Scunthorpe – The North Lincs Half

Posted: May 7, 2012 in Running

Two weeks of gentle running on from the London Marathon, I return to the rural life. A calming run around the flatlands of North Lincolnshire, starting from the Trent Valley’s very own stadium of light – Glanford Park, home of the mighty Iron, Scunthorpe United.

Many post-industrial towns have clasped culture to their heart and established ventures such as water parks or sculpture trails; Scunthorpe has followed suit. The start, according to the race guide, ” is around a steady 10 minute walk away” – which indeed it is, although possibly one would be doing it a lot quicker once night had fallen. Scunthorpe’s Arts & Leisure department has seized upon this route as the site of its newest art installation; sadly, the artist is unnamed. Beginning with a small display of shopping trolleys in mud, the walker is led through a triumphal arch of multi-coloured graffiti, the entrance to the arch being guarded by an old mattress carefully juxtaposed with a large puddle. Once through the arch, one’s senses are confronted by a blaze of colour and, seemingly, randomly placed objects; bright orange plastic bags jostle for attention with piles of bricks; old tyres nestle next to once alive television sets. This cornucopia of found objects at once symbolises….(Ed: that’s enough art, thanks!!)

Ah…ok…the race. It was a larger field than I expected, nearly 600 runners. The gun was unannounced but pretty prompt at 0901. To be fair to Scunthorpe, the town soon gave way to very pleasant country roads and lanes, all of which were subject to total road closures, which is pretty rare these days for a small event. Just how rural it was  can be seen below:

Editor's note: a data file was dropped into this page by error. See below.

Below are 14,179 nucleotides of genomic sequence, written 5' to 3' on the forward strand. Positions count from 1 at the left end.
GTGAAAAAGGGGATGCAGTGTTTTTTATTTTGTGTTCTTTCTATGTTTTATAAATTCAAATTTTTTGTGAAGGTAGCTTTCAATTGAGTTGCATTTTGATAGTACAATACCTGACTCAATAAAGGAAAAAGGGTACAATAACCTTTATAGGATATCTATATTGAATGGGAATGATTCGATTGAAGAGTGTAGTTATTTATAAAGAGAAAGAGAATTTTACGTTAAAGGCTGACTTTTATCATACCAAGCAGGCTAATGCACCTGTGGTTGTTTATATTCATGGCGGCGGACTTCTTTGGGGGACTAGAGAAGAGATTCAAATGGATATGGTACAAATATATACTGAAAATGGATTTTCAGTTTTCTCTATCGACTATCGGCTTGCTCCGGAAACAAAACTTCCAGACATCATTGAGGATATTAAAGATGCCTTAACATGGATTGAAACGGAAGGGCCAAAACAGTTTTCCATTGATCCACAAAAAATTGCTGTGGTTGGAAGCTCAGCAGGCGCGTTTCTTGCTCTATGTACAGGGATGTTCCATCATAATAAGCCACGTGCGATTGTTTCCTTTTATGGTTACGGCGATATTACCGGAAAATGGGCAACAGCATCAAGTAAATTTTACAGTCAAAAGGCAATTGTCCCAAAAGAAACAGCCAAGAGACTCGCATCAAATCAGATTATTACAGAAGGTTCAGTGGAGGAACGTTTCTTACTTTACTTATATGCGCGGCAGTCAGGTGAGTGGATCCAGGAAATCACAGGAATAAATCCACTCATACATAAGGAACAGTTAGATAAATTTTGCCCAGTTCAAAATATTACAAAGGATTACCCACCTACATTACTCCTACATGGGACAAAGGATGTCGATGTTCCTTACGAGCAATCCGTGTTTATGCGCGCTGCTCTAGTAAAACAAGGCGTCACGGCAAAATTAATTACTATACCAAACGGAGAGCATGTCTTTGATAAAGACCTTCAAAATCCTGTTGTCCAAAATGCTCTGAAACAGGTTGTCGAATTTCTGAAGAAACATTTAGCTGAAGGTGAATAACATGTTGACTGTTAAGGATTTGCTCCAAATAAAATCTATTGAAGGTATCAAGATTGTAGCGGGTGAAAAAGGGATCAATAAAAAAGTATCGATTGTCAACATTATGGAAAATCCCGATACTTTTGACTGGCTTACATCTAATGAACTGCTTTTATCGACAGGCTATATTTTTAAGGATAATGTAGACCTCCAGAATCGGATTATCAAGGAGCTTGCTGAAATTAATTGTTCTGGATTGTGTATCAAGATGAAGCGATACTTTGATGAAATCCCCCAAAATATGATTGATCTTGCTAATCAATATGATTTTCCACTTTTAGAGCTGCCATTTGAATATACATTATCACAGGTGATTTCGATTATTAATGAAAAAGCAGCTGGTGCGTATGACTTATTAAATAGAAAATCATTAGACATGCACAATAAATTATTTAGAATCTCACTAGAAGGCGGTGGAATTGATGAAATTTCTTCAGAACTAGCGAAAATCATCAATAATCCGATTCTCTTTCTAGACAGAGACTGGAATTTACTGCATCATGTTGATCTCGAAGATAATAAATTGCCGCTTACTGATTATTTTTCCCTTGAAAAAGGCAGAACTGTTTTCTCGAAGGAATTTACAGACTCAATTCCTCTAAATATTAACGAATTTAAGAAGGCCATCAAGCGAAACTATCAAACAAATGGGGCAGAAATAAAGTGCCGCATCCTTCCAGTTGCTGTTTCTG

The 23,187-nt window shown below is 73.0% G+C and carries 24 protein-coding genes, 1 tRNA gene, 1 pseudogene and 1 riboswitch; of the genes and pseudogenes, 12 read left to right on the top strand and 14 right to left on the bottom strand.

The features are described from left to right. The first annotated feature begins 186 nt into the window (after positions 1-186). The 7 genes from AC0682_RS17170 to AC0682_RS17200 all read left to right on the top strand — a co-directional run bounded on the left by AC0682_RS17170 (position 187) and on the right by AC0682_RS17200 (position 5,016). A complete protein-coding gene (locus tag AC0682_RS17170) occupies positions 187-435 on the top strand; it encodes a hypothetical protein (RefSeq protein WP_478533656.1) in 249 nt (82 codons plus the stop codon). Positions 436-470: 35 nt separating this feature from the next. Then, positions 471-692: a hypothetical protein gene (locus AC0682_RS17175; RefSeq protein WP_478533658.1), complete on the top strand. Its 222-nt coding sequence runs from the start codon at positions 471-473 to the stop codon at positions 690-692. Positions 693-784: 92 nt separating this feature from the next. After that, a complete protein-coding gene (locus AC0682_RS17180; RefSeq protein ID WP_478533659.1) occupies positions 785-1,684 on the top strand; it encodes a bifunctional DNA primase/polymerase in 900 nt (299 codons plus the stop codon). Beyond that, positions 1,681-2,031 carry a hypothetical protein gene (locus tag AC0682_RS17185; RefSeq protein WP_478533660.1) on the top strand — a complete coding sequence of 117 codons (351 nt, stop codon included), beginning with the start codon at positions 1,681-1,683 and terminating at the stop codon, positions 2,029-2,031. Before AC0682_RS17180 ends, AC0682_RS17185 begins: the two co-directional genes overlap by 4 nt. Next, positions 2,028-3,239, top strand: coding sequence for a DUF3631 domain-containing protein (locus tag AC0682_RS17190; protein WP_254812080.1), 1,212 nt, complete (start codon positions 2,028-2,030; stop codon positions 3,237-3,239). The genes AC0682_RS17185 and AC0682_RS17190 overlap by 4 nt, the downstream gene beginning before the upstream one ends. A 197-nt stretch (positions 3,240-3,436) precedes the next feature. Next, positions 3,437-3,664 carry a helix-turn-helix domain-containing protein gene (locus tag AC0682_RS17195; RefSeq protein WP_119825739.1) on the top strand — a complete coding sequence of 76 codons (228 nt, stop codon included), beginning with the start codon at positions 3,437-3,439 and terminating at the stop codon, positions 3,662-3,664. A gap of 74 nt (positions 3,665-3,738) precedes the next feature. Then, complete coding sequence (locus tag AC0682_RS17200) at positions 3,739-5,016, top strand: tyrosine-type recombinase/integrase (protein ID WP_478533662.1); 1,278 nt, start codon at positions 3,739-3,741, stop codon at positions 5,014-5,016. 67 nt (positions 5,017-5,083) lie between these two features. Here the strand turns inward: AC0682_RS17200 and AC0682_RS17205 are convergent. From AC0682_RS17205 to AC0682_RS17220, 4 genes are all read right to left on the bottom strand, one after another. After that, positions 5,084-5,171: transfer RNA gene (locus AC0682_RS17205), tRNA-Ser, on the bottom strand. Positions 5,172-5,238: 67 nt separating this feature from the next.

The Route – jolly flat too!

The weather was cool, but with no wind to speak of and just a hint of sun. Ideal running conditions, aided by the fact the course was flat – very flat. My GPS said seventeen foot ASL for most of the run, although there was a short alpine section as I ran onto a motorway bridge at about mile 12. The northern leg was along the Trent, where I suddenly realised that the Berlin Wall structure to my left was actually the flood defences for the area – a serious piece of engineering.

The race was well marshalled by very cheery people, had plenty of water stations and even provided a  band at  some point! I ran a decent 1:47 including the fastest 5k and 10k that I’ve run for a bit; I probably ran close to a PB but I’ve no idea where my old times are in the Coker Acres data centre. The sun  came out as I sat in the home dug-out – yes, the race finished on the centre line of the pitch – and the DJ even played the original Chuck Berry “Let It Rock”. My post run enjoyment was only slightly marred by two Male V60s telling me how they narrowly failed to break 1:35. However, a medal, a decent t-shirt and my physiotherapist was first woman home; nice work Sally!!……….A refreshing walk around the hypothermia inducing Asda and then home to find a small tribute on the pile of stone outside my house:

Hurrah! A Flag!

Onwards and upwards to next week’s half in Orpington – don’t ask; it’s an Old Boy’s dinner that evening and I thought it might lessen the pain if I were tired. I shall recite my old school’s motto continuously during the thirteen miles: “Nitere Porro”, which might broadly translate as, “Go to work on a cabbage….”.

“Valete”, as we say in north  Derbyshire…….

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